Mossad chose two codenames for Marwan: Agent Babel and The Groom. Zvi Zamir, the head of Israeli intelligence during the October 1973 war, said that Marwan “provided important services as a Mossad agent since his recruitment in the late sixties and he passed extremely important information on to Israel.” Perhaps the most dangerous information he provided was informing the Israeli side of the date of the October 1973 war. Marwan called the liaison officer assigned to follow him from Paris and warned of an imminent Egyptian attack on 6 October. The Israeli Council of Ministers held an emergency session and decided to act according to Marwan’s information; they began to mobilise their tanks, but it was too late. He told them that the attack would take place at sunset, while it actually happened at 2 pm.
The Egyptian government completely ignored The Angel and neither commented on it nor denied the Israeli narrative; nor has it done so now after Mossad has published new documents, causing readers to fall prey to this, especially because it seems cohesive given the absence of an official Egyptian narrative. The same happened when Netflix turned the book into a movie of the same name.
The film was much less popular than the book, which was characterised by its suspense and charming style, in addition to the documents it contained. The film in general is technically weak, poorly produced and full of historical errors. The screenwriter did not do a good job in trying to utilise the mysterious, ambiguous and complex character of Ashraf Marwan in a dramatic way that befits the story. The scenario was flimsy, weak and boring, and the direction did not cover up the weakness of the script with its cast, which lacked creativity. In fact, the film made matters worse and ultimately conveyed the message that Israel wanted to convey: “The Angel” Ashraf Marwan saved Israel and the people of Israel.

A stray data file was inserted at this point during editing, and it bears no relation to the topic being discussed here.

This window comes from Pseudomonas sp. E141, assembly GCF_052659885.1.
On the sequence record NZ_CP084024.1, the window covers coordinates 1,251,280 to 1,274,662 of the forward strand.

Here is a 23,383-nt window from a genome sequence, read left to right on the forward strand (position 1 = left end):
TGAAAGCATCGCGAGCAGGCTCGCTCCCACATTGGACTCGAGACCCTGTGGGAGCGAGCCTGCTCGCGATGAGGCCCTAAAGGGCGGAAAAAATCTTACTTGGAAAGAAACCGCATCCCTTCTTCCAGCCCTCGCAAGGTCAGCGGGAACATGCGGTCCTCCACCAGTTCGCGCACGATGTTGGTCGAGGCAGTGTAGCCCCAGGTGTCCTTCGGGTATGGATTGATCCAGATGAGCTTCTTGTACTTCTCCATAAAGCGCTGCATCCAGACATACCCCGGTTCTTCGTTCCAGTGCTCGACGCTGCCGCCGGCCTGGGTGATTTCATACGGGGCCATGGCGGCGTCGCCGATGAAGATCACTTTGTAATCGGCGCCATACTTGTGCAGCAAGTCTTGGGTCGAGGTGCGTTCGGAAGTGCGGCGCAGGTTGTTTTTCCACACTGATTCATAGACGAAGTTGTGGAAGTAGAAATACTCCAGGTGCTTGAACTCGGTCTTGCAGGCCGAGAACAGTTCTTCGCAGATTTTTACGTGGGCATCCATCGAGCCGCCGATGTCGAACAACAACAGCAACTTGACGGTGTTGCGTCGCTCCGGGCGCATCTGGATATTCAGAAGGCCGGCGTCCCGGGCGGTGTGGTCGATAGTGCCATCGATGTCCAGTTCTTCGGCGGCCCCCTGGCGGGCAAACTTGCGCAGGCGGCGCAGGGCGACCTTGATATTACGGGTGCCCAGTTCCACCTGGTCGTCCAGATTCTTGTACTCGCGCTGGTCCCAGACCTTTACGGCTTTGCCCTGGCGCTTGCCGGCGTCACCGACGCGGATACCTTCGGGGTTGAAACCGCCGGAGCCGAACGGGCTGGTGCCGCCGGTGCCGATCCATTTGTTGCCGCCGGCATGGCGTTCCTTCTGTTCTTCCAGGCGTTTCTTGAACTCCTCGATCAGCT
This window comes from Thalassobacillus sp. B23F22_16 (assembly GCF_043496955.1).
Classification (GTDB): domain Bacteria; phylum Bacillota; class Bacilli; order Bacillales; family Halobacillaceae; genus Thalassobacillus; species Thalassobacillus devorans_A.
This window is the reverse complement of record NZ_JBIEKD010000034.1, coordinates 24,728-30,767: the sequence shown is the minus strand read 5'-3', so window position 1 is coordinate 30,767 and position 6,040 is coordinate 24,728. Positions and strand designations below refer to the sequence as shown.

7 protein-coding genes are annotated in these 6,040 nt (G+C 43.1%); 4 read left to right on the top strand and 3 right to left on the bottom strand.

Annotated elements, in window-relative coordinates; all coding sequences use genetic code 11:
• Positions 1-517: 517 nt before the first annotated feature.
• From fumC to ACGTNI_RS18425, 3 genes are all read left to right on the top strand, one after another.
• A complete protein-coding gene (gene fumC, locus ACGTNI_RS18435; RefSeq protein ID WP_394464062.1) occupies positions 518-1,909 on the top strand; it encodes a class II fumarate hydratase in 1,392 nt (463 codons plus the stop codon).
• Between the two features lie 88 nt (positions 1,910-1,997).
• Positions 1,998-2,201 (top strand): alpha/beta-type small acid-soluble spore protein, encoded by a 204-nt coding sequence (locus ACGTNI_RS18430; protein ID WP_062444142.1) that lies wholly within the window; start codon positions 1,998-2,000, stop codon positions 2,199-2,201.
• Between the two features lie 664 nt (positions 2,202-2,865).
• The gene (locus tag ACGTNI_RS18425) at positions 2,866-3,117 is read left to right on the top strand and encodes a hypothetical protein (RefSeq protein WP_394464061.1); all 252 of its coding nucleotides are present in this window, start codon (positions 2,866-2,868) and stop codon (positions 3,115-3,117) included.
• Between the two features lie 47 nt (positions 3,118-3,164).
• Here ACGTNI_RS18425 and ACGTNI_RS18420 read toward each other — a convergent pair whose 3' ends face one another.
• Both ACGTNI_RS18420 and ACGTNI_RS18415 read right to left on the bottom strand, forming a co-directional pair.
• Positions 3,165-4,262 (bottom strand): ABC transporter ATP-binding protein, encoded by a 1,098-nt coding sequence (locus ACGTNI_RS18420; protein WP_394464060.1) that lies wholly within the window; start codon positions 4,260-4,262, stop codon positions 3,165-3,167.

There is no doubt that Israel chose this time deliberately to publish the documents confirming Ashraf Marwan’s espionage shortly before Egypt celebrates its victory in the October 1973 war. It was definitely intentional to deal a devastating moral blow to the Egyptian people by exposing the son-in-law of the leader of Arab nationalism, Gamal Abdel Nasser, as a Mossad agent. Abdel Nasser’s main enemy was Israel and he wanted to wipe it off the face of the earth. Unfortunately, the regime in Cairo has not responded officially to this provocation that has shaken the ground beneath our feet, leaving us prey to speculation and analysis without having documented information other than what was contained in the Israeli narrative.
As such, the question remains unanswered, and we still do not know if President Gamal Abdel Nasser was aware of his son-in-law’s espionage. Or if his successor as President, Anwar Sadat, knew. Ashraf Marwan was a mystery during his lifetime, and is now an enigma after his death.
The views expressed in this article belong to the author and do not necessarily reflect the editorial policy of Middle East Monitor.